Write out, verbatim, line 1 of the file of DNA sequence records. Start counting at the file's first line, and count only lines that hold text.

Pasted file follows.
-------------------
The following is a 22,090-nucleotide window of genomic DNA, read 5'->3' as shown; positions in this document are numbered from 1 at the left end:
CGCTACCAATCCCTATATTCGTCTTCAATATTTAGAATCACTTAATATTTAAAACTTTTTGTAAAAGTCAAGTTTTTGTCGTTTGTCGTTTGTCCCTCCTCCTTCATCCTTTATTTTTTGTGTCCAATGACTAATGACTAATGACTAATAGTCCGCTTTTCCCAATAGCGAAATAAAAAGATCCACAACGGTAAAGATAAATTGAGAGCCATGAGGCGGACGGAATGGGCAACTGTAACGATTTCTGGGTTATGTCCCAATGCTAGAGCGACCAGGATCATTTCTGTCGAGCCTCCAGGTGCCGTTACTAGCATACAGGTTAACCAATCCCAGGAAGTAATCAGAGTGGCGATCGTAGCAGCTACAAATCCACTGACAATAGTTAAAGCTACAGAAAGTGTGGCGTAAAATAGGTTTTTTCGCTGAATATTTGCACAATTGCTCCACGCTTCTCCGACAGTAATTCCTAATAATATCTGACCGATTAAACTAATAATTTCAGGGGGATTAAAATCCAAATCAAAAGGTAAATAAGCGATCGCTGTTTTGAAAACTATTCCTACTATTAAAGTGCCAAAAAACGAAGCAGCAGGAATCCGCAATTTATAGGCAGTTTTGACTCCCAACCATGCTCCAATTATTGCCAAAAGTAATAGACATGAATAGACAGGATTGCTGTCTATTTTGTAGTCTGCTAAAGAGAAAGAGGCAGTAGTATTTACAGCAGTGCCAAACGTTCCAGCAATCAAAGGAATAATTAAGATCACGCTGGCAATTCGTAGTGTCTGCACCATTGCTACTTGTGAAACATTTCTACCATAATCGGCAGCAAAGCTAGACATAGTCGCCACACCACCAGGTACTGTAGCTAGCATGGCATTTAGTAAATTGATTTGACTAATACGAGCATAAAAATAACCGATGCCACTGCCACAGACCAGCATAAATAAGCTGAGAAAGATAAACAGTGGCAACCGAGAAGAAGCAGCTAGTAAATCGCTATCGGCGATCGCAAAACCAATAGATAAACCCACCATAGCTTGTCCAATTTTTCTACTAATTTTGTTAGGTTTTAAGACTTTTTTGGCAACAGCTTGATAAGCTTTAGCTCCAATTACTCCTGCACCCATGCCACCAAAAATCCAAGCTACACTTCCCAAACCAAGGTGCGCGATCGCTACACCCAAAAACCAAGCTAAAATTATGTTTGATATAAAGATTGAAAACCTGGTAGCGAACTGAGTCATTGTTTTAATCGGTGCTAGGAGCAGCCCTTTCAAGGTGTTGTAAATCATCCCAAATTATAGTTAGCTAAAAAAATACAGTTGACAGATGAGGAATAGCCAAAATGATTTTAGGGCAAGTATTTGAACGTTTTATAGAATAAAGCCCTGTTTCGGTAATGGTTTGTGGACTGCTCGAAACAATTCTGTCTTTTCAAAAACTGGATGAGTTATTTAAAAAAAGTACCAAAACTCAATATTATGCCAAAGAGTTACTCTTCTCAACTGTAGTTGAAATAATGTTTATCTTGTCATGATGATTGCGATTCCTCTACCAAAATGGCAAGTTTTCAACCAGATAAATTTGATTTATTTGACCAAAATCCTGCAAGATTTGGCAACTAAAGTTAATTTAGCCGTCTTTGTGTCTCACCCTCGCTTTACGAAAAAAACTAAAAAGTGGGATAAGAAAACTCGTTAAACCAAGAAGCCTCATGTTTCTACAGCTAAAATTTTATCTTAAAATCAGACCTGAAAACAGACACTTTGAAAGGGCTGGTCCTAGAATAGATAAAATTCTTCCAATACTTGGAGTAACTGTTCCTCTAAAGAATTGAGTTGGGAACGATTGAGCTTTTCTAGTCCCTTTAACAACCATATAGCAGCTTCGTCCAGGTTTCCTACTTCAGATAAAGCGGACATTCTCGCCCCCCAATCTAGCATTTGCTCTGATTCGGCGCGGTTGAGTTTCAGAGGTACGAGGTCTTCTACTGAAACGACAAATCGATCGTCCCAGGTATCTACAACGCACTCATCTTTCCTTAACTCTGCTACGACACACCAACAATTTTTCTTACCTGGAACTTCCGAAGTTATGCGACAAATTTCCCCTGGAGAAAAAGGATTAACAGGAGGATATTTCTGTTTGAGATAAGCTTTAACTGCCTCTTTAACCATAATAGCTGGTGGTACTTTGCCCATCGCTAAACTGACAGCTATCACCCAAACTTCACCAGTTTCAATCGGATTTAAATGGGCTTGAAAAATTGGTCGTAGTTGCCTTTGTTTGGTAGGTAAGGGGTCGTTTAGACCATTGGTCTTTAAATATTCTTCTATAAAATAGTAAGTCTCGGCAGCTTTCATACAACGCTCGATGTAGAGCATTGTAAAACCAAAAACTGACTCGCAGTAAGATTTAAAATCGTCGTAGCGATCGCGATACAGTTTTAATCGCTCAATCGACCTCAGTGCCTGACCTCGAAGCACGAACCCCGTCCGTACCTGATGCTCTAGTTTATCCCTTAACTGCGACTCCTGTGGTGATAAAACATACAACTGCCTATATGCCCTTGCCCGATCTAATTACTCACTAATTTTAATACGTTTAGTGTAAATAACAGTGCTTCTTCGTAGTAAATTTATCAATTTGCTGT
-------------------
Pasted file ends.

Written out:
The following is a 22,090-nucleotide window of genomic DNA, read 5'->3' as shown; positions in this document are numbered from 1 at the left end: